Making logos work for the web

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November 16, 2016
Making logos work for the web.
When you design for the web, no matter the industry, there are expectations that must be met, and realities that must be accounted for. Although this is true for all forms of web design, it is especially true for logo design. This is something we’ve encountered numerous times. Think about the many different conventions of logo design. They’re usually placed in the top left-hand corner of the page, they are usually linked to the homepage, they’re usually used to reinforce ideas or messages about the brand itself... I could go on. So how do we craft innovative logos in a world where there are so many standards and expectations? We take advantage of them.

Brand reinforcement is a must

Okay, so first and foremost, your logo is your brand’s identity. It is a badge of pride, and a way to reinforce the principles and ideas that make up your organization. In that sense, it ought to be a straightforward platform for innovation. Yet, there are some expectations that a user has about what a logo should look like. Here are a couple of examples: wdd1 Your logo ought to reiterate the same ideas that the rest of your content and branding supports. Organization names have a lot to do with logo design as well. In the above examples, the designs reflect the subject matter in the name of the organizations. This type of cognitive association also helps to reinforce brand identity. As one of its primary purposes, the way in which you choose to reinforce your brand has a huge bearing on the success of a logo. Here’s your chance to introduce creativity and playfulness into your organization in a way that captures the attention of a potential visitor. Do you have a fun work culture? Show us with your logo, but don’t take it so far that it is not immediately recognizable as a logo.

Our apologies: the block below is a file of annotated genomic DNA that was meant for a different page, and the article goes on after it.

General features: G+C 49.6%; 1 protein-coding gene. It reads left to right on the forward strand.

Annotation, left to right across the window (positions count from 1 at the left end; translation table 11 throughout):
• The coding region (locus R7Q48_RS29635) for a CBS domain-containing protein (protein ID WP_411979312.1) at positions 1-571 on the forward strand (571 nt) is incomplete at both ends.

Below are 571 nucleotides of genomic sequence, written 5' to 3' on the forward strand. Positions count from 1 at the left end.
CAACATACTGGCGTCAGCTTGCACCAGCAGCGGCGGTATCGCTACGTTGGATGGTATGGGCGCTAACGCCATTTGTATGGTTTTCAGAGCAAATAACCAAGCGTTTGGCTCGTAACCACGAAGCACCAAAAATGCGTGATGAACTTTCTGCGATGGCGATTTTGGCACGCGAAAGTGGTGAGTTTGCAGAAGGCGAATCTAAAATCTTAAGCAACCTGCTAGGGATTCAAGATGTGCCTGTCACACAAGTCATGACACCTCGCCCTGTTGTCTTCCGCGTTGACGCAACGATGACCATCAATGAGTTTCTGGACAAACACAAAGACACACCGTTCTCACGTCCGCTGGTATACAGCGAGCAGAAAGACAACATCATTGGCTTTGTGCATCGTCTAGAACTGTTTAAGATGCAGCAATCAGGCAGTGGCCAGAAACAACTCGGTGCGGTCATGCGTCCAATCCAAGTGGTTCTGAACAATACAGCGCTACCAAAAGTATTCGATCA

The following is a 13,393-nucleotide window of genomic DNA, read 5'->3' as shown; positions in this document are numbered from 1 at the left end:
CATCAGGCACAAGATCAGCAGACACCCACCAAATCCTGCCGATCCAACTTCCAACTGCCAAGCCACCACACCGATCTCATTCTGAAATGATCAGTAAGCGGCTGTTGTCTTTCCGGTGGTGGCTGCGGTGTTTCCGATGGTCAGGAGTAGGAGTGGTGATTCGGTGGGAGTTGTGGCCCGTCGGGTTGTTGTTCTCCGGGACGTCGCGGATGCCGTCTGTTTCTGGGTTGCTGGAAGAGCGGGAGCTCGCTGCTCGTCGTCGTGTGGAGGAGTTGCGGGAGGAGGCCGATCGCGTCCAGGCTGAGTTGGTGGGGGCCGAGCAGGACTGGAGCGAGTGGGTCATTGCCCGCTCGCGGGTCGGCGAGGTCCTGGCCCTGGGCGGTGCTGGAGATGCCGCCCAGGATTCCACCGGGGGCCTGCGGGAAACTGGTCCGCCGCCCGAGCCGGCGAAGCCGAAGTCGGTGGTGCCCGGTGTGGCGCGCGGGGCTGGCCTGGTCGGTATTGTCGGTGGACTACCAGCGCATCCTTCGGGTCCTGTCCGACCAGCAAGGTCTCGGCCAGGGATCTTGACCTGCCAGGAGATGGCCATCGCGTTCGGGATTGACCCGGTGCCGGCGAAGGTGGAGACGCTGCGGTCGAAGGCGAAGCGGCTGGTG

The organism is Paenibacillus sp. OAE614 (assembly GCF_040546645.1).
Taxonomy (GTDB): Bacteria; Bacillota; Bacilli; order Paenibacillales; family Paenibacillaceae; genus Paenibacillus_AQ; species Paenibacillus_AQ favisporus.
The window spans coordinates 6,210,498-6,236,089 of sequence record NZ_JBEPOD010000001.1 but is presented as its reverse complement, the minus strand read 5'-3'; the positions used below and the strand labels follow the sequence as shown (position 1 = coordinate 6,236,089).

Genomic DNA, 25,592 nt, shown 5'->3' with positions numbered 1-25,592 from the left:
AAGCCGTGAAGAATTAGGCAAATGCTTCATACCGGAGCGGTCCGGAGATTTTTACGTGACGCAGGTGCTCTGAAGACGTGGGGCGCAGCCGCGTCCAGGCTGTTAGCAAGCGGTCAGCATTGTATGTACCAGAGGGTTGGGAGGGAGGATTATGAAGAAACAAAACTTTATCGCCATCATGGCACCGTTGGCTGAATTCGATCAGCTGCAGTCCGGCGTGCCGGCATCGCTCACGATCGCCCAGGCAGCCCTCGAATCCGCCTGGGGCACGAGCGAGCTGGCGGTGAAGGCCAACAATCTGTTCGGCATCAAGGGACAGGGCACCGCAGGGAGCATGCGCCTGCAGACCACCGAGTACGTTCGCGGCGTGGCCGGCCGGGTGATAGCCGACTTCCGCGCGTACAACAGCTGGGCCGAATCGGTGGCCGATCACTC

Alternative linking schemes

When designing the flow of a site, designers must account for the need to return to the homepage. Rather than providing a “home” button in the navigation bar, the logo has been the traditional method for providing users with a way to return home. This is a standard. But that doesn’t mean it’s the best possible way to go about things. You could theoretically link your logo to any page you deem appropriate. And since we’re talking about logo innovation, there are numerous ways to get sneaky (in a good way) with your logo linking scheme. [pullquote]Consider the advantages of directing users to your contact page when they click on the logo[/pullquote] Perhaps there is a page on your site with a particularly high conversion rate, and you’d like to increase traffic to that particular page. You could try linking your logo to that page instead of the homepage, and measuring the results. There’s a high probability this will confuse your users, but it doesn’t necessarily mean that there will be a detrimental impact on conversion performance, especially if you still provide a way of returning home. Consider the advantages of directing users to your contact page when they click on the logo: you know that the user is interested in staying on the site, because they’re clicking the logo, but you also know that they don’t necessarily know what they want if they’re returning to the homepage.